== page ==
Canadian Pacific Railway Limited (TSX:CP)(NYSE:CP) is reporting its second-quarter earnings results on Tuesday, right after Canadian National Railway Company’s report, which should shed some light on Canadian Pacific’s report. First, let’s take a look at Canadian Pacific’s business.

The business

Depending on the commodity and length of the haul, railroads are 1.9 to 5.5 times more fuel efficient than trucks. So, rail-based transportation is cost effective and environmentally friendly. Canadian Pacific also places safety as one of its highest priorities.

Canadian Pacific operates a transcontinental railway in Canada and the United States and has about 13,700 miles of tracks, providing logistics and supply chain expertise.

If you decide to invest in Canadian Pacific, then you aren’t doing it for the income, but for growth since Canadian Pacific starts you off with only a 0.7% yield.

Sales growth, earnings growth, and valuation

From 2011 to 2014, Canadian Pacific’s sales grew between 7-10% per year. However, that growth is showing signs of slowing, as seen in 2013 and 2014.

Year Sales Growth
2012 10%
2013 7.7%
2014 7.9%

Then add in the fact that the company trades at a multiple of about 21 at $201 per share. If earnings estimates aren’t met, Canadian Pacific’s share price will likely decline.

The company’s recent normal multiple is between 21 and 23, which would indicate its shares are priced at a discount to being fairly valued. So, based on valuation, it’s not a bad idea to buy some shares now.

Since Mr. Hunter Harrison took the helm as chief executive officer in 2012, the quarterly dividend has been frozen at $0.35 per share, but the railroad company has improved efficiency, reduced costs, and grown.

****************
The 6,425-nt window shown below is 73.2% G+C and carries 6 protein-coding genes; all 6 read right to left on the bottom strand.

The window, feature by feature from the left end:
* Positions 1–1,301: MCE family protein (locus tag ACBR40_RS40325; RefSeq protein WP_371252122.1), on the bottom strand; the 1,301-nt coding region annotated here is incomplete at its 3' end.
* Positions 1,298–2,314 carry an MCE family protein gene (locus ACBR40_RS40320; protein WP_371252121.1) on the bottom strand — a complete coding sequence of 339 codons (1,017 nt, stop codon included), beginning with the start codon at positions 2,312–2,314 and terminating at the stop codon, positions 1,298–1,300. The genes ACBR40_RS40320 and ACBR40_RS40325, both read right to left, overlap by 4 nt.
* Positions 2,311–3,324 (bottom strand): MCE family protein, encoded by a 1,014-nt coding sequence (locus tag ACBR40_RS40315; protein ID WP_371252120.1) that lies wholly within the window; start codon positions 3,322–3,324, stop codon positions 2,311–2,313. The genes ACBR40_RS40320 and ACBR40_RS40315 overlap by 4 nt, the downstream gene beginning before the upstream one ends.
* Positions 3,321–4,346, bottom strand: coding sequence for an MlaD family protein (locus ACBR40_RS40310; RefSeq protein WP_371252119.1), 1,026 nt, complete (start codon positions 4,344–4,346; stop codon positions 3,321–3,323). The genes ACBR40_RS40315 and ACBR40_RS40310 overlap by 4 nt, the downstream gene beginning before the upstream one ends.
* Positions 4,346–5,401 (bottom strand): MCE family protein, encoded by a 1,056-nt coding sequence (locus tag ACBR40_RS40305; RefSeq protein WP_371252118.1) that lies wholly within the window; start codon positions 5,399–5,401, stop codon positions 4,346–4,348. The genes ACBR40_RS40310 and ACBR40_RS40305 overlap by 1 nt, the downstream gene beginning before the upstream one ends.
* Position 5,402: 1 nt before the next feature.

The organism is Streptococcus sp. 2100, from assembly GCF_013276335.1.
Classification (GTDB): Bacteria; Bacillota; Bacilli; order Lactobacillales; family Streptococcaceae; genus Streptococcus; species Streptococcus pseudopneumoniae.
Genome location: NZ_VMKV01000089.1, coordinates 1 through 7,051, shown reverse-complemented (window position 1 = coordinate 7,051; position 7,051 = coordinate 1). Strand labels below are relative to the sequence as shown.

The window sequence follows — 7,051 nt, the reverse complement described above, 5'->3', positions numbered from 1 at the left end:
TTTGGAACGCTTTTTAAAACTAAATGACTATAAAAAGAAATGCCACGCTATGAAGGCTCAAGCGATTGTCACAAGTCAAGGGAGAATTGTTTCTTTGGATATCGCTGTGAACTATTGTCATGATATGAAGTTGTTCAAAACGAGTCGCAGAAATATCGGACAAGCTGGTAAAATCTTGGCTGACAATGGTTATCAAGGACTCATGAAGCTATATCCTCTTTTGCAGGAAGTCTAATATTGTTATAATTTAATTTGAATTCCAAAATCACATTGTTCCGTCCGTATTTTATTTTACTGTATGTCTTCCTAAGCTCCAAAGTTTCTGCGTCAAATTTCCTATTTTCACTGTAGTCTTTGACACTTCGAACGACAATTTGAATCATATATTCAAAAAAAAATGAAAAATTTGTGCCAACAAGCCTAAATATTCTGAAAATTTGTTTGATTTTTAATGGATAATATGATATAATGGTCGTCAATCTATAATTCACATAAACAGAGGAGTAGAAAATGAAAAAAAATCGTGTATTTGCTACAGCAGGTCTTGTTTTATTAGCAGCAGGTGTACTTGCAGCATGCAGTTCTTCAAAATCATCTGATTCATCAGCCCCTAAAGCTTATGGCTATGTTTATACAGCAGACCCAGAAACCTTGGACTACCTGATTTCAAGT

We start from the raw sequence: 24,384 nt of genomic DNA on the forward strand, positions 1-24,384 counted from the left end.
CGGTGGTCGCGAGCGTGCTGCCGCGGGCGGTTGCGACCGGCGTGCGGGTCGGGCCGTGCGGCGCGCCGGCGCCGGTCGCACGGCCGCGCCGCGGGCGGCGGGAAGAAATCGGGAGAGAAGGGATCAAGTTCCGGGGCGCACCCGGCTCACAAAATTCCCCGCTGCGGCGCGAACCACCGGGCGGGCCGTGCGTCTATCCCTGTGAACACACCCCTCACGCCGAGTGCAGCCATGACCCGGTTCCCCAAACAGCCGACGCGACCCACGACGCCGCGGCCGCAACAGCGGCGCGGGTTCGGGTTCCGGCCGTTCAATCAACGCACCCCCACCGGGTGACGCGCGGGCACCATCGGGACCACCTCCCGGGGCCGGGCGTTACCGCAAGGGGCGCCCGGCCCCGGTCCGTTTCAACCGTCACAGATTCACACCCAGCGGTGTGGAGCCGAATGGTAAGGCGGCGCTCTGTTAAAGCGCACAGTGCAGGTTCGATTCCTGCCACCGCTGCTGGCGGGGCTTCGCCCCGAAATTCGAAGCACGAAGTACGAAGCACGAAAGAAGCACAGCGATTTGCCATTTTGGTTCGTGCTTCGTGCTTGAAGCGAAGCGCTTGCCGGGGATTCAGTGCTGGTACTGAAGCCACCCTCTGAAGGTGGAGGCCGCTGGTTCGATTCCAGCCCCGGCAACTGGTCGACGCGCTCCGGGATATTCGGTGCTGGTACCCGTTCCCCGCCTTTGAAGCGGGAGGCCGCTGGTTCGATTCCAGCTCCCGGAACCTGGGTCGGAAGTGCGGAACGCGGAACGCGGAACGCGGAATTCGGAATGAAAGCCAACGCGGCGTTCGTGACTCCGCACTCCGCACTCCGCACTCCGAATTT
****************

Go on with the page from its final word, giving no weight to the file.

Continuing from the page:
Between 2012 and 2014 revenue grew from 5.7 billion to 6.6 billion, or a compounded annual growth rate of 7.8%, essentially doubling the growth rate of 3.8% between 2005 and 2012.

With the payout ratio sitting at a low of 16% compared with the past five years’ 22-48%, a dividend hike could be on the horizon.

In conclusion

I’m not encouraging the timing of the market, but around earnings report time, the market can get especially emotional about a company. Canadian Pacific could go up or down 5% in one day.

Because Canadian Pacific shares aren’t expensive, Foolish investors can act cautiously by buying half a position now and finish off the position after the earnings report.

If you plan to buy $5,000 in Canadian Pacific, you can buy $2,500 of it today and buy more after the earnings report.

If the price goes up, it means the company is doing better than expected. If not, then you might be able to spend the $2,500 and buy more shares at a lower price.

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Fool contributor Kay Ng owns shares of Canadian Pacific. Canadian National Railway is a recommendation of Stock Advisor Canada. David Gardner owns shares of Canadian National Railway. The Motley Fool owns shares of Canadian National Railway.